Associations between Physical Activity, Fitness, and Academic Achievement Lydia Kwak, PhD, Stef P.J. Kremers, PhD, Patrick Bergman, PhD, Jonatan R. Ruiz, PhD, Nico S. Rizzo, PhD, and Michael Sjo¨stro¨m, MD, PhD Objectives To explore the associations between objectively assessed intensity levels of physical activity and academic achievement and test whether cardiovascular fitness mediates the association between physical activity and academic achievement. Study design Cross-sectional data were gathered in Swedish 9th-grade students (n = 232; mean age = 16 years; 52% girls). School grades, pubertal phase, skinfold thickness, cardiovascular fitness, and physical activity were measured objectively. Mother’s education, family structure, and parental monitoring were self-reported. Data were analyzed with linear regression analyses. Results After controlling for confounding factors, academic achievement was associated with vigorous physical activity in girls (b = .30, P < .01; explained variance of the model 26%), which remained after inclusion of fitness (b = .23, P < .05; explained variance 29%). The association was not mediated by fitness. In boys, academic achievement was associated with pubertal phase (b = .25, P < .05). After inclusion of fitness, it was only associated with fitness (b = .25, P < .05; explained variance of the model 30%). Conclusion In girls, academic achievement was associated with vigorous physical activity and not mediated by fitness, whereas in boys only fitness was associated with academic achievement. Further studies are necessary to investigate the potential longitudinal effect of vigorous physical activity on academic achievement, the role of fitness herein and the implications of these findings for schools. (J Pediatr 2009;155:914-8). he current debate on the requirement of physical education in schools1 and the substantial pressure on children, parents, and schools to maximize academic performance2 has resulted in a growing interest in a potential benefit of physical activity, namely its impact on educational outcomes.3 Cross-sectional3,4 and intervention studies5-7 have explored a possible relationship between physical activity and academic performance, however, with mixed results. A review on the association between school-based physical activities and academic outcomes revealed that most cross-sectional studies showed positive associations between academic performance and physical activity.8 It is difficult to draw an overall conclusion from previous studies, because many rely on self-reported data of academic achievement and physical activity.3,9 Additionally, variables such as socioeconomic status and mental health factors are not always accounted for.3 Neither is the influence of different intensity levels of physical activity, which according to Coe et al7 is of great importance, because they only observed a significant association between vigorous activity and academic achievement. Academic achievement has also been linked to cardiovascular fitness, both through its positive association3,4,10,11 and through the suggestion that fitness may mediate the association between physical activity and cognitive performance.12 This study explored the associations between objectively assessed light-, moderate-, and vigorous-intensity levels of physical activity and academic achievement, while accounting for several demographic, social, environmental, and biologic factors. Additionally, we tested whether cardiovascular fitness is a mediator in the association between physical activity and academic outcomes.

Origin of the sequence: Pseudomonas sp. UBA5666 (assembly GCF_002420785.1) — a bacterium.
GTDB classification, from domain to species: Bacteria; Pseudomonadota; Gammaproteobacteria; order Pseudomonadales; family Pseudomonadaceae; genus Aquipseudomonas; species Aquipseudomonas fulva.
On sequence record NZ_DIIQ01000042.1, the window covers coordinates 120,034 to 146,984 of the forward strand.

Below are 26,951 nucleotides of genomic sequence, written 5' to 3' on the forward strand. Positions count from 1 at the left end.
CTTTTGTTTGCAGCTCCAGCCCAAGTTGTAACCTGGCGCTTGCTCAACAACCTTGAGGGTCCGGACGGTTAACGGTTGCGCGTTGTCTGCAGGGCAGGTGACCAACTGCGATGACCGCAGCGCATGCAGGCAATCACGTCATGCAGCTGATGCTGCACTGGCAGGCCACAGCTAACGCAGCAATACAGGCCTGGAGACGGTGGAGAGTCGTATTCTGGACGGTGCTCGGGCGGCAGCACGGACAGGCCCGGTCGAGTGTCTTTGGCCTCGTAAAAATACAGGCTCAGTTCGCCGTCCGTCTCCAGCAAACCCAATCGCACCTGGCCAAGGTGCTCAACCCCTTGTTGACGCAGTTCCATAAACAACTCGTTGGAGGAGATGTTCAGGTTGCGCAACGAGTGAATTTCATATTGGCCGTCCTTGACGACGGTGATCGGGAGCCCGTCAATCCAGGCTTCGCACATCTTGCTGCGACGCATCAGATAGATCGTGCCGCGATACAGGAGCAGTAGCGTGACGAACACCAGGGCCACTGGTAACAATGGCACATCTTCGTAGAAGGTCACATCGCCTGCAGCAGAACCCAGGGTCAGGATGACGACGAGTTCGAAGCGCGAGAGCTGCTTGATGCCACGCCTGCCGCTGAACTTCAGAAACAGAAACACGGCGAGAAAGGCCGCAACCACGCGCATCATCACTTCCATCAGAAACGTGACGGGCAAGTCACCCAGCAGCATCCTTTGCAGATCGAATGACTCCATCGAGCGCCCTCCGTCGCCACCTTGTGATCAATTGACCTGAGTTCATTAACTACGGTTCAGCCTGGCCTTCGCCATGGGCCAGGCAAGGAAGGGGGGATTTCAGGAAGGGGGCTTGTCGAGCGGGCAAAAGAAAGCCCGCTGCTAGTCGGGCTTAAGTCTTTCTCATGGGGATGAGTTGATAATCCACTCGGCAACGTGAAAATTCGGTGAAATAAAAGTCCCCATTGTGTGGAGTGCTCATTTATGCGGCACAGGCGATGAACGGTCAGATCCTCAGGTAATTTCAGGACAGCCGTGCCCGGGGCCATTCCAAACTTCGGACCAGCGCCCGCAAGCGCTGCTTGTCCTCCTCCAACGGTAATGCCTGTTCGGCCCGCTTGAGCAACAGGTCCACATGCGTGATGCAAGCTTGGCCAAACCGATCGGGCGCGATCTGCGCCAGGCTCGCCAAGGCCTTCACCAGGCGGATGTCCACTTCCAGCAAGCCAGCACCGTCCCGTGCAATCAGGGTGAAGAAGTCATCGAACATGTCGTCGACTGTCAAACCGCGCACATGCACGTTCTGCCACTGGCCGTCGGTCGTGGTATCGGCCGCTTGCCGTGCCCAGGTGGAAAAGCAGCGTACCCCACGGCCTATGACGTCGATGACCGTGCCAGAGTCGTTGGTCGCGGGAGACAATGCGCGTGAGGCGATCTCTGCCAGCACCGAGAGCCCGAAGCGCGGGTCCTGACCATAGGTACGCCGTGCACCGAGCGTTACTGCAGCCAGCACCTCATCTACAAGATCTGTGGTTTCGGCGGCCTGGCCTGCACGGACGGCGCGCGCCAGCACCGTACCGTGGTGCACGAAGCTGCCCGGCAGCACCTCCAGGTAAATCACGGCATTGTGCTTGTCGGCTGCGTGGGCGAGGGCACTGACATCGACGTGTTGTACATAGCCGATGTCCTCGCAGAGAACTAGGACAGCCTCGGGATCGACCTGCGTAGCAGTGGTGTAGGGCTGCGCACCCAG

Methods The data source for this study is the Swedish part of the European Youth Heart Study, a school-based study designed to examine personal, environmental, and lifestyle influences on the risk factors for future cardiovascular diseases in a sample of children (9 to 10 years old) and adolescents (15 to 16 years old). The rationale, study design, sampling procedure, and participation rates have been described elsewhere.13 Briefly, groups of pupils, within each school (n = 42), were randomly selected proportional to the sizes of the respective schools. A total MET